can have members serve from January 1st through December 31st, July
1st through June 30th, or whatever predefined term you want to go
with. I will note that not every member needs to be rotated off.
For example, you will want to keep the EHS Dept. and
department/area supervisors on, but maybe swap out the
- What will your safety committee do? This is
where you need to determine the goals and objectives of the safety
committee. Some may want safety committees to review recent
work-related injuries and illnesses, some may want them to be the
go-to person in each department/area for safety-related issues and
concerns, whereas others may want to get the committee involved
with performing various workplace inspections (e.g., fire
extinguishers, housekeeping, etc.).
Safety committees can serve as a great cross-functional team for
getting various safety-related tasks completed in the different
areas of your workplace. Regardless of what you determine your
goals and objectives to be, you need to do more than just meet once
a month to review items that could have been sent out in an email.
Of course, you want the safety committee to help maintain a safe
workplace, but the big question is how will you do that? That is
something you will need to determine based on your site-specific
needs, but whatever you decide, be sure to document and track your
short-term and long-term goals.
- How should you track the progress of your safety
committee? If you have your goals established and
documented, you need to track the progress throughout the year.
This can be done independently or it can be included as part of
your company's KPIs, but regardless, you need to see a progression.
If your goal is to implement a new incident investigation process,
be sure and document the completion of each step. If you assigned a
specific task to someone, follow up with them and offer assistance
if they need it.
Remember, you are steering the committee, but you are also in your
position to be a coach and mentor when it comes to safe work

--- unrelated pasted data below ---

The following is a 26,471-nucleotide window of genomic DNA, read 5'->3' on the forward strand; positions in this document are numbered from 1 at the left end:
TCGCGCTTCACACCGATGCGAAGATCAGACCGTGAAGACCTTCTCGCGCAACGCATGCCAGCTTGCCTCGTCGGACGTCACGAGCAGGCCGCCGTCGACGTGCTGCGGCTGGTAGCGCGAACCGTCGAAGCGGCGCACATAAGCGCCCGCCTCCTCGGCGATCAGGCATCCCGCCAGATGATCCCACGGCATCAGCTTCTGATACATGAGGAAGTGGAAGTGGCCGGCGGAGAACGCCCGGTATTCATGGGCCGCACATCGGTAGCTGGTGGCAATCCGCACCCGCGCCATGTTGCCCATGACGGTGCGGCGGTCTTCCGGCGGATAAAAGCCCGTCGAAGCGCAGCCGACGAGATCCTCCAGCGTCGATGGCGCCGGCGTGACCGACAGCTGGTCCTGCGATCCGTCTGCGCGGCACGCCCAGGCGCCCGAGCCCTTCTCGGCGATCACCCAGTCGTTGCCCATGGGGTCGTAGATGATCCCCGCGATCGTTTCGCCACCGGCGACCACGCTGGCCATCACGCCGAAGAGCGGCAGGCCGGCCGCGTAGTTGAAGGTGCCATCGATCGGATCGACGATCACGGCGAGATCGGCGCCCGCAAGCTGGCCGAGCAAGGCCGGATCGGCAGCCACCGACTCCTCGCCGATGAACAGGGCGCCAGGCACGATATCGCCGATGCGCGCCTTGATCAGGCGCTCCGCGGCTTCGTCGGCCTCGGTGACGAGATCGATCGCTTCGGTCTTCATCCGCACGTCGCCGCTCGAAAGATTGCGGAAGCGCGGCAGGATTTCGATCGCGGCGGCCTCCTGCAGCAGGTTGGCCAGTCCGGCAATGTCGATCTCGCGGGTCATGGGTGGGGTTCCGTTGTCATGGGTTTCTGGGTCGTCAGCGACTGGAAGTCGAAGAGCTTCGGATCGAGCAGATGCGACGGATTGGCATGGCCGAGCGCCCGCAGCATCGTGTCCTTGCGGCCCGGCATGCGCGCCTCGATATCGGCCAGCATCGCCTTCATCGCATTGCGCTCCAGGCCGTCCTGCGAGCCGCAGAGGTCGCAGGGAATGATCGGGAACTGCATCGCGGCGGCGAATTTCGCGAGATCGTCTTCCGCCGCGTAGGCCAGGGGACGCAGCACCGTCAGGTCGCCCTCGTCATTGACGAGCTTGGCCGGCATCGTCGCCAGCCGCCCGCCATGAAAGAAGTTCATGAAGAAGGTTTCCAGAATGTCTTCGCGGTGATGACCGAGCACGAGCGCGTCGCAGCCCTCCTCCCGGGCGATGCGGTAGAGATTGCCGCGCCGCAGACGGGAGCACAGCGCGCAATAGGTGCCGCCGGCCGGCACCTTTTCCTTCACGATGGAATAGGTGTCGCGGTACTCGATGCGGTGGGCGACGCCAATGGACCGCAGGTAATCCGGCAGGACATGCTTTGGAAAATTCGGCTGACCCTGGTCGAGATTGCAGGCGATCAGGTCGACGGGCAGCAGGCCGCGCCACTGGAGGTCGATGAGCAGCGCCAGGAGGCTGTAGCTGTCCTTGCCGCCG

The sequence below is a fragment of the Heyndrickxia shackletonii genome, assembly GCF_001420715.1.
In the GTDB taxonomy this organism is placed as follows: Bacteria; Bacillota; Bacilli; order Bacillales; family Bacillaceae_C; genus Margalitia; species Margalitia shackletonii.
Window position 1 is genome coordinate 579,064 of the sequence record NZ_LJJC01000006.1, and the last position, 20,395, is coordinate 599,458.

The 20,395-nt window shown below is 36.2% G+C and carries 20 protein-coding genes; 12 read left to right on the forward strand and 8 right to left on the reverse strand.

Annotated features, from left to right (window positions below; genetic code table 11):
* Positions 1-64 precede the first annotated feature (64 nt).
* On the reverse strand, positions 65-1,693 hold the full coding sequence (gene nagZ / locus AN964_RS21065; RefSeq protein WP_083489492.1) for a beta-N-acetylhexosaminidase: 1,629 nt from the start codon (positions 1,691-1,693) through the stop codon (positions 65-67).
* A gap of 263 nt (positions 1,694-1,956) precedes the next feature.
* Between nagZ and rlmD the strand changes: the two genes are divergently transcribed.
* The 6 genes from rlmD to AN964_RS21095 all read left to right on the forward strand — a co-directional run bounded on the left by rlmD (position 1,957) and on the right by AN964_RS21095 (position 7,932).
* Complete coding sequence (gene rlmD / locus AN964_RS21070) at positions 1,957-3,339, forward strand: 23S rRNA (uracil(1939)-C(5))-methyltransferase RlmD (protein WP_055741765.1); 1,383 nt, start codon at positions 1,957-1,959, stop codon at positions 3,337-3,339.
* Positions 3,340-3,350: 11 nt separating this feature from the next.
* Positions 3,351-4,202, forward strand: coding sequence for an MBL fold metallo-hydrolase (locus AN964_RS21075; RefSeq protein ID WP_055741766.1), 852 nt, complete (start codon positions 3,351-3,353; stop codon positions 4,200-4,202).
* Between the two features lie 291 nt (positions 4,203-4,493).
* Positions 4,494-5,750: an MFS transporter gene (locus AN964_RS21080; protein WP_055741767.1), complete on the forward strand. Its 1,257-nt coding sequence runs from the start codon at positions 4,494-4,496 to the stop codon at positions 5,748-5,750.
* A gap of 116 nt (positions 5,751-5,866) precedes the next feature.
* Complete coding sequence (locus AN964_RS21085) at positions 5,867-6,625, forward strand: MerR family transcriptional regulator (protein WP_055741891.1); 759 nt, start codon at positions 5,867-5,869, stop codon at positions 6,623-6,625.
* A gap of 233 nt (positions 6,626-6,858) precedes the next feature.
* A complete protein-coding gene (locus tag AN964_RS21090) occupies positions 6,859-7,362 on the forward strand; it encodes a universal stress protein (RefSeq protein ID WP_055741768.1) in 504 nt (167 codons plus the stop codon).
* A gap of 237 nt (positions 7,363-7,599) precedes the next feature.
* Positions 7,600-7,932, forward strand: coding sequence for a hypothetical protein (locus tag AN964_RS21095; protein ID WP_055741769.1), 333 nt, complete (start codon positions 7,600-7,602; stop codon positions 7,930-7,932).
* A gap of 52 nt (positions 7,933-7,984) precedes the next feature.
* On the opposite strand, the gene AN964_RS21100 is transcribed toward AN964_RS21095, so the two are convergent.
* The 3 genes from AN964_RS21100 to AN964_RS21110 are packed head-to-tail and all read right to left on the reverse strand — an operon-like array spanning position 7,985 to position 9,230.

practices and ensuring everyone meets minimum requirements.
- Should the items discussed during meetings be
communicated to the rest of the company?
ABSOLUTELY! Topics and discussions covered at each meeting
should be documented and put into some form of "Meeting Minutes"
document, then published so that the company can see that you're
not just sitting around at 7:00 AM every week eating donuts and
talking about the news (although, that may happen from time to
time!). The meeting minutes should be posted on an employee
bulletin board, sent out via email, or communicated in whatever
method you see fit.
Employees who are aware that their company has an active safety
committee and are "in the loop" of what's going on tend to feel
better about how the company takes safety as a whole.
- What if my employees work remotely or are "out in the
field"? There are numerous web-based platforms that
employees can interact from either a computer or a smartphone. You
can choose from Microsoft Teams, Skype, GoToMeeting, WebEx, or a
number of other different video conference call programs. This
allows employees to call in from wherever they are, as well as see
the documents and PowerPoint slides that you have to show.
Not being in one place at the same time is not an excuse to not
have a safety committee. This may also be a great idea to have a
periodic meeting in which you have safety committees from other
facilities call in so that you can meet others from across the
country (or world) and gain even more diversity and experience. Use
it to your benefit!
- Will my safety committee guarantee a safer
workplace? Nothing will guarantee a safe workplace, but it
will certainly help. If utilized properly and efficiently, the
committee will help identify unsafe conditions and behaviors, help
determine corrective actions, and boost compliance with applicable
standards. BUT, that doesn't mean this is the miraculous bag of
solutions that will solve all the world's problems. Even though it
may help, it won't fix everything. It takes a lot of effort from
all employees at all levels to prevent workplace injuries and
You, along with the rest of the safety committee, must adapt to
the changing times and determine how to approach your site-specific
hazards. You are the ones that know your workplace better than
anyone, so you need to determine what works best for you. There is
no "cookie-cutter" curriculum for establishing a safety committee,
but hopefully, these tips will help guide you on the path to
Let me and Drew know what you think on LinkedIn - be sure to @
mention Drew Hinton and Blaine J. Hoffmann or The SafetyPro Podcast LinkedIn page. You can
also find the podcast on Facebook, Instagram, and Twitter.
Get the full article Drew Hinton wrote on LinkedIn here.